The most famous portrait and frame in the gallery is the portrait of the great William Shakespeare, known as the Chandos Painting after a previous owner.
It is to date and knowledge the only portrait of William Shakespeare that was painted from life by what we believe the artist John Taylor, although this has never been confirmed. This was the first painting that the national portrait gallery acquired in 1856.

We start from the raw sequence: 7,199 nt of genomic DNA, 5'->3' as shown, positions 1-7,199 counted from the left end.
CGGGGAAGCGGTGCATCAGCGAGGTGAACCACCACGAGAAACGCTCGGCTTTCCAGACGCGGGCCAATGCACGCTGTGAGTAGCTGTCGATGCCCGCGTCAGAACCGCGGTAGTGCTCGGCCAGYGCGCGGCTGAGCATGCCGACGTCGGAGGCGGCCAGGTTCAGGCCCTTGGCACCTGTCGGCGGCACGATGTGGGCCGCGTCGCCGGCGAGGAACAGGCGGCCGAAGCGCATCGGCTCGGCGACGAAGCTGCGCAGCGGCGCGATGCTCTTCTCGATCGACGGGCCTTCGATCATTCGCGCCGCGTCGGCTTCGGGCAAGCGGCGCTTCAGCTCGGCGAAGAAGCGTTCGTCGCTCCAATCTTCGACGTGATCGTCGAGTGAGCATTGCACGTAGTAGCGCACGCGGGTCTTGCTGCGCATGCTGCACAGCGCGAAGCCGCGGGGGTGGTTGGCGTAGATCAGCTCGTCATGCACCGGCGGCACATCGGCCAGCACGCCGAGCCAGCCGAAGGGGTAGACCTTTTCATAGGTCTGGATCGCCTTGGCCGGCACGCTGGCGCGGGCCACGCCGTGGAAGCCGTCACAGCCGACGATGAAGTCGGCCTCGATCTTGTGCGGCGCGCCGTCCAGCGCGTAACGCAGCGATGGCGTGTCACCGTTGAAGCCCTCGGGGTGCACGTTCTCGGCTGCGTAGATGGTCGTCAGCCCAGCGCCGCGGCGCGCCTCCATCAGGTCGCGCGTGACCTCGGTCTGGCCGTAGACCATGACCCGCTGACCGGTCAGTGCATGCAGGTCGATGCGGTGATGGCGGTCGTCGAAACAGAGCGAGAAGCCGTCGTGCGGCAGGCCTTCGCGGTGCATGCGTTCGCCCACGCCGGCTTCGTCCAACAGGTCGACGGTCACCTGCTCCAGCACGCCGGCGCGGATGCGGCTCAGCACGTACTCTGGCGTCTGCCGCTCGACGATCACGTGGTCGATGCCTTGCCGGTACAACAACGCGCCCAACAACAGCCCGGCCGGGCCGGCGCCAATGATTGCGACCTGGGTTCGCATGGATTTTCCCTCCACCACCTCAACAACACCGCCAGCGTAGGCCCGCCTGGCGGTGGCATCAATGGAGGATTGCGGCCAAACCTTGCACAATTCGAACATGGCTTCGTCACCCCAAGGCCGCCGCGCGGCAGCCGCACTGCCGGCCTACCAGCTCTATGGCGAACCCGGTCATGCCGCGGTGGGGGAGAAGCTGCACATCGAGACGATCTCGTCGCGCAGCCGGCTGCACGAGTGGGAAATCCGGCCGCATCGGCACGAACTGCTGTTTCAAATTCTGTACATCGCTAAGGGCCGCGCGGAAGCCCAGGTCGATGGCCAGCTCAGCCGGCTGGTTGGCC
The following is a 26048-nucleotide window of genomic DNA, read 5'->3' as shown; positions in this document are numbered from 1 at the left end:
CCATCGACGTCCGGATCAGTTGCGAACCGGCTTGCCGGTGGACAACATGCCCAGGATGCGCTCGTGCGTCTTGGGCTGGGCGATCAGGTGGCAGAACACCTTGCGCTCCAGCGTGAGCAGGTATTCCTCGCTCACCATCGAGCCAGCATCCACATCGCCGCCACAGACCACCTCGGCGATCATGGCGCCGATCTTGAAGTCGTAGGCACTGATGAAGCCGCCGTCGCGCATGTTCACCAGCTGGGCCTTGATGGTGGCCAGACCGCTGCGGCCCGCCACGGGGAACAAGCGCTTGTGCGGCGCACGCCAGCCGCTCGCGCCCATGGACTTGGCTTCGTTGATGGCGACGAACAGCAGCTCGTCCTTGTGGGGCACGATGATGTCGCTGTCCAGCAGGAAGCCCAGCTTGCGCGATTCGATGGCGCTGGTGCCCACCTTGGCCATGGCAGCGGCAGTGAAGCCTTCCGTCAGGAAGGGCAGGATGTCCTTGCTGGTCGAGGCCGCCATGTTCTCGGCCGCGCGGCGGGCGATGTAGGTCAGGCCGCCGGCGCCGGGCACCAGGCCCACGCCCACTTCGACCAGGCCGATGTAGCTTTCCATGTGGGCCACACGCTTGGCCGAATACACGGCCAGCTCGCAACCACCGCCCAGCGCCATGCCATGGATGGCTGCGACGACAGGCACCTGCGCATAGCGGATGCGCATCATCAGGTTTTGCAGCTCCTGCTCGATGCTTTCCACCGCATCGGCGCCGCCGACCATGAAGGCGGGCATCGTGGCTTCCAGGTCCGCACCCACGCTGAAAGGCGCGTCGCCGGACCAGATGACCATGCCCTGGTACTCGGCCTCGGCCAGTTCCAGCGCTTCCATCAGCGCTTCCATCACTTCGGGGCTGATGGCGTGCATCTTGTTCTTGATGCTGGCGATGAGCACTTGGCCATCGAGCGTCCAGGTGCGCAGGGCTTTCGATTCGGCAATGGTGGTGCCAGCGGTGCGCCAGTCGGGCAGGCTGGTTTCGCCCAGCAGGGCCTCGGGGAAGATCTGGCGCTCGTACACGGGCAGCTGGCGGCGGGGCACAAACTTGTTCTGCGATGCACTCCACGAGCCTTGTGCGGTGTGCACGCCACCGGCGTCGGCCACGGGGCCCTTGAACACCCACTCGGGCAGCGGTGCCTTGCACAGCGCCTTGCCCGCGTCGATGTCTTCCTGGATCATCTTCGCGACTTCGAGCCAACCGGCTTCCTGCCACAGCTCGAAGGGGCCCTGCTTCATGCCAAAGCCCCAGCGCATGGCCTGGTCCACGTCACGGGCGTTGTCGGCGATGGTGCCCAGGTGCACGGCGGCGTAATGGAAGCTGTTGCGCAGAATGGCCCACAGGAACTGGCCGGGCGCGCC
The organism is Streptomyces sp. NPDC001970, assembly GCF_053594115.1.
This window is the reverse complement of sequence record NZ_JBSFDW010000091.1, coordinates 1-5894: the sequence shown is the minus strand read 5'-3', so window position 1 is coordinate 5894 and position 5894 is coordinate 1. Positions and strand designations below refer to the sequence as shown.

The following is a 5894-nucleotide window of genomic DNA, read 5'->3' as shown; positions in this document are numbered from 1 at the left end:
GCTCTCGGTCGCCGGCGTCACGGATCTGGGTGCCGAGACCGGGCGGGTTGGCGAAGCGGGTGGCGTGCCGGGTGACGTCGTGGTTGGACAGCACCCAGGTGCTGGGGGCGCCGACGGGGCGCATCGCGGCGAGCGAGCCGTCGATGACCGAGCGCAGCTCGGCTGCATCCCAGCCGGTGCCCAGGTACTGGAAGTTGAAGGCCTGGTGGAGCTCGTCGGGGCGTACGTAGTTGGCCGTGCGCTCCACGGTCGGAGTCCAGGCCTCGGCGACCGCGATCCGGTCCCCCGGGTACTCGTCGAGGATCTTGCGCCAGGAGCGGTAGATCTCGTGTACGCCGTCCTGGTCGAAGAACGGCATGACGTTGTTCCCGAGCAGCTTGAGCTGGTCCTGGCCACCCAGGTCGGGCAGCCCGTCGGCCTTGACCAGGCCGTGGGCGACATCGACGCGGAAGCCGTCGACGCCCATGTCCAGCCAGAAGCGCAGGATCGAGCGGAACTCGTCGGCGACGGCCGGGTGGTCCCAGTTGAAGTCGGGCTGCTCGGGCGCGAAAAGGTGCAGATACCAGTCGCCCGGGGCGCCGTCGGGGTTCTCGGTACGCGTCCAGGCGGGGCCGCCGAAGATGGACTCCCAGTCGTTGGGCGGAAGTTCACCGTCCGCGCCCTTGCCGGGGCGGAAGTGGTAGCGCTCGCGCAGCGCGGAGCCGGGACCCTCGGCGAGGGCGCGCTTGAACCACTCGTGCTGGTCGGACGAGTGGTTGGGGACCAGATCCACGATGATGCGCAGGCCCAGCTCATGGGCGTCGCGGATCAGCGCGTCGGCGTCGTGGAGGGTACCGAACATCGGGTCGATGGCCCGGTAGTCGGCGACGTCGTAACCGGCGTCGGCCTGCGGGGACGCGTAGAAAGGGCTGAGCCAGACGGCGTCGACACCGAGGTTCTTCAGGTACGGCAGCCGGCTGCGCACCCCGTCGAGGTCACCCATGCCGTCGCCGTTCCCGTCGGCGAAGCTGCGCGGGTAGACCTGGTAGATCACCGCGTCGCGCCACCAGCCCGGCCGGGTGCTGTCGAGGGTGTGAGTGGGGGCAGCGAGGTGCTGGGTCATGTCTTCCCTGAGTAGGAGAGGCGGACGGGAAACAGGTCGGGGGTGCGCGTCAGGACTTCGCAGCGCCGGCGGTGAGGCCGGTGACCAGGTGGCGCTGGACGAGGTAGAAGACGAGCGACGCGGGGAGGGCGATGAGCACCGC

The portrait is currently housed in a tortoiseshell frame which was custom made solely for this piece back in 1983 by John Davis. Davis modified and old frame that housed the portrait, and although the frame is not a period piece it certainly enhances the scale of the portrait and colour of the image in its current state of condition.
Although there is not a full of history of the frames in which this piece was originally housed in, we do know that it arrived at the gallery in 1856 housed in what is known as a Maratta Frame, usually a gold guilded frame made by the Carlo Maratta. One of these frames recently went up for sale at auction with an estimate of £1000 – £2500.